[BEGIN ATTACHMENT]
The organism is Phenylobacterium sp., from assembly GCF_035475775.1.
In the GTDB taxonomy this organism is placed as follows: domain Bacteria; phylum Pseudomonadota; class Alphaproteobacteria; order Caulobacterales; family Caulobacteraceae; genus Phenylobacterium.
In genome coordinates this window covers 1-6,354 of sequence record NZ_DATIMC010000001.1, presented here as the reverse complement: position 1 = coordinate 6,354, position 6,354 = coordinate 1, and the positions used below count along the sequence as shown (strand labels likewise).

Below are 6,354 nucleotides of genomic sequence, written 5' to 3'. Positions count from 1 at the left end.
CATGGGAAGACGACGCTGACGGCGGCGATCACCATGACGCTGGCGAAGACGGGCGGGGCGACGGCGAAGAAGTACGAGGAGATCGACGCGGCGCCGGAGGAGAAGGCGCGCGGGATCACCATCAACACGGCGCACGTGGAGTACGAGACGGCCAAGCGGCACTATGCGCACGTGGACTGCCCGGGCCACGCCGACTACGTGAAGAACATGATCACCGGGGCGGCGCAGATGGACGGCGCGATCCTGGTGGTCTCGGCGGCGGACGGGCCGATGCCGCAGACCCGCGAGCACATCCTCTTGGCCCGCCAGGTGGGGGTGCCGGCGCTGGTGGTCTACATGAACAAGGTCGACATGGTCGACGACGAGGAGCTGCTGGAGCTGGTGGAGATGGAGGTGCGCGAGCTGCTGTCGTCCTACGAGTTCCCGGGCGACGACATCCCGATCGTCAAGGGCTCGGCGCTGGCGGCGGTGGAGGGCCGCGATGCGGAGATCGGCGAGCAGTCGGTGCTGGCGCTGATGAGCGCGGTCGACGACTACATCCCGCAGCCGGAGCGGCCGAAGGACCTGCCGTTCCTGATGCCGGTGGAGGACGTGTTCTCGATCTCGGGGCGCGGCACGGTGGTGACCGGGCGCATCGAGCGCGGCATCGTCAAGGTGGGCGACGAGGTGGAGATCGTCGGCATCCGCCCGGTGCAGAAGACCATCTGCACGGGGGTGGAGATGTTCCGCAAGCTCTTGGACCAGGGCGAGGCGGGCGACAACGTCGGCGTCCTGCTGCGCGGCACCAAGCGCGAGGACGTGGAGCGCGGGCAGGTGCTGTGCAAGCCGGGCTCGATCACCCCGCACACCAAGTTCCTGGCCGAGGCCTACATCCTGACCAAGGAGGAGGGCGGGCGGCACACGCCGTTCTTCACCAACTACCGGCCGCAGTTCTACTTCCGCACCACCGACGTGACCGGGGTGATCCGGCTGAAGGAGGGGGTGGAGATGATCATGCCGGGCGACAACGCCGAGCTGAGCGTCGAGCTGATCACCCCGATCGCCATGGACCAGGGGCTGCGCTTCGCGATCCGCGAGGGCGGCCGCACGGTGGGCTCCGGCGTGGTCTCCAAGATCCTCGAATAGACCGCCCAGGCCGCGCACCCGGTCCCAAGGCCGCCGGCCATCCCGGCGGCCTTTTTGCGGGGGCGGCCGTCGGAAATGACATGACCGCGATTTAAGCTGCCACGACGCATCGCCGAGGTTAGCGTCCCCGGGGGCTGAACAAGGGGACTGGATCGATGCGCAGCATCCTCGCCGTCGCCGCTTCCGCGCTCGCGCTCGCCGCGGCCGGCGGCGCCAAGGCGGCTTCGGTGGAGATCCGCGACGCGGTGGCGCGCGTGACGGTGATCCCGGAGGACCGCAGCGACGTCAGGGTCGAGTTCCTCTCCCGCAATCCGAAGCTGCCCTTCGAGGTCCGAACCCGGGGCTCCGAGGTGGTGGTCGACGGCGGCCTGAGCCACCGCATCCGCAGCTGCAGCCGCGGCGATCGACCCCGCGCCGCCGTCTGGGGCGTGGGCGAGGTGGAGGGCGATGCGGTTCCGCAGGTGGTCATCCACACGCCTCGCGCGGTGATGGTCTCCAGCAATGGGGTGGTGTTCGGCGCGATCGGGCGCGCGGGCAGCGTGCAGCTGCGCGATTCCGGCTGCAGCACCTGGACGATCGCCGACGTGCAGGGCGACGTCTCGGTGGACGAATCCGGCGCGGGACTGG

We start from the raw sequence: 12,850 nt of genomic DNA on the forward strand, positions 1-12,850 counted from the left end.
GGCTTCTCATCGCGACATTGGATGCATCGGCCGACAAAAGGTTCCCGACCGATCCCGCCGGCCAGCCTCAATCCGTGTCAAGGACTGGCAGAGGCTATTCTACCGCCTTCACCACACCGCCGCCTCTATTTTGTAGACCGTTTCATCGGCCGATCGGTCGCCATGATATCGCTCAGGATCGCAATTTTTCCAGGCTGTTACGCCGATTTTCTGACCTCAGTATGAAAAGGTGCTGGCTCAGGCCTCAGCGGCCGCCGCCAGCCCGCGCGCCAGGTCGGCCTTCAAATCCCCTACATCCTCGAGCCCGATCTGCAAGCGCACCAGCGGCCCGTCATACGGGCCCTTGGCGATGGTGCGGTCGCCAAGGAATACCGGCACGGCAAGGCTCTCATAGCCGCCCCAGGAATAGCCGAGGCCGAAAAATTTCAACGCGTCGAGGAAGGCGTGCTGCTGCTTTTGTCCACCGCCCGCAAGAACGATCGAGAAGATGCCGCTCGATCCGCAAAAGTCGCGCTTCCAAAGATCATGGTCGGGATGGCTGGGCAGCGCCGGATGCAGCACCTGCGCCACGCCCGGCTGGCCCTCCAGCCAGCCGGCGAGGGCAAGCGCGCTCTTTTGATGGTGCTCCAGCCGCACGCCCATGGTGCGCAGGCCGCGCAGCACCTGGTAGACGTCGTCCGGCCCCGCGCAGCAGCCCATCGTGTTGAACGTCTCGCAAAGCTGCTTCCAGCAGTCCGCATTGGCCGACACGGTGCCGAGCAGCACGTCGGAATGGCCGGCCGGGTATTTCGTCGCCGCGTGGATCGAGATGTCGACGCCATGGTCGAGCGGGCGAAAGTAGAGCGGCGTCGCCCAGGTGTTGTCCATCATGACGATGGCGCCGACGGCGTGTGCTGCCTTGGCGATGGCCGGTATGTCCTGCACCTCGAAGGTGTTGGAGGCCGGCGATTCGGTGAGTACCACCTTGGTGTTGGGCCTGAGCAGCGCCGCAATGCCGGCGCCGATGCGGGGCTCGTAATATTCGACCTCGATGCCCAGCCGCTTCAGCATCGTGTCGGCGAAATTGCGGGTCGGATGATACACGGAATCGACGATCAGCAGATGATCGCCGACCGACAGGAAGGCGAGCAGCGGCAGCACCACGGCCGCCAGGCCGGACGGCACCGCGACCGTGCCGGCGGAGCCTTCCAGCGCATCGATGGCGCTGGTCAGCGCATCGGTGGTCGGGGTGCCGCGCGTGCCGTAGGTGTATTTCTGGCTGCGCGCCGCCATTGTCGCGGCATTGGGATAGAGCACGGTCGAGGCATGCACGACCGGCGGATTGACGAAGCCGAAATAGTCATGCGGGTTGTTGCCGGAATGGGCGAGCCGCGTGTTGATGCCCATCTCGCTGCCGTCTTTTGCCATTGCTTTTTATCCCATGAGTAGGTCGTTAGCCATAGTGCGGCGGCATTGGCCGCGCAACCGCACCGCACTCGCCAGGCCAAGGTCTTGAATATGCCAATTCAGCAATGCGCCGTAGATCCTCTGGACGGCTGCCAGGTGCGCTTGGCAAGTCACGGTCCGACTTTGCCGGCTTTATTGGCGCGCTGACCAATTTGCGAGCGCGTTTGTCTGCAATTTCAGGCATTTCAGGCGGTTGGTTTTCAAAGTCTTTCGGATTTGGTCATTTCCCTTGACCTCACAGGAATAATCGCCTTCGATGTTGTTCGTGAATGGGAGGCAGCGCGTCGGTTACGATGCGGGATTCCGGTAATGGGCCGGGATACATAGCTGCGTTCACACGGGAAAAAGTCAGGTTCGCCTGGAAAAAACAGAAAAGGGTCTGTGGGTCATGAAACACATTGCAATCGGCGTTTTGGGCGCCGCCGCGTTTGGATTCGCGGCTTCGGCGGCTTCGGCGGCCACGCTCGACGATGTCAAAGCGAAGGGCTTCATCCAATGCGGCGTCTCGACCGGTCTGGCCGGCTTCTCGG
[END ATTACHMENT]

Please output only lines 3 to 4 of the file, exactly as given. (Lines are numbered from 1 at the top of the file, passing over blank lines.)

In genome coordinates this window covers 1-6,354 of sequence record NZ_DATIMC010000001.1, presented here as the reverse complement: position 1 = coordinate 6,354, position 6,354 = coordinate 1, and the positions used below count along the sequence as shown (strand labels likewise).

Below are 6,354 nucleotides of genomic sequence, written 5' to 3'. Positions count from 1 at the left end.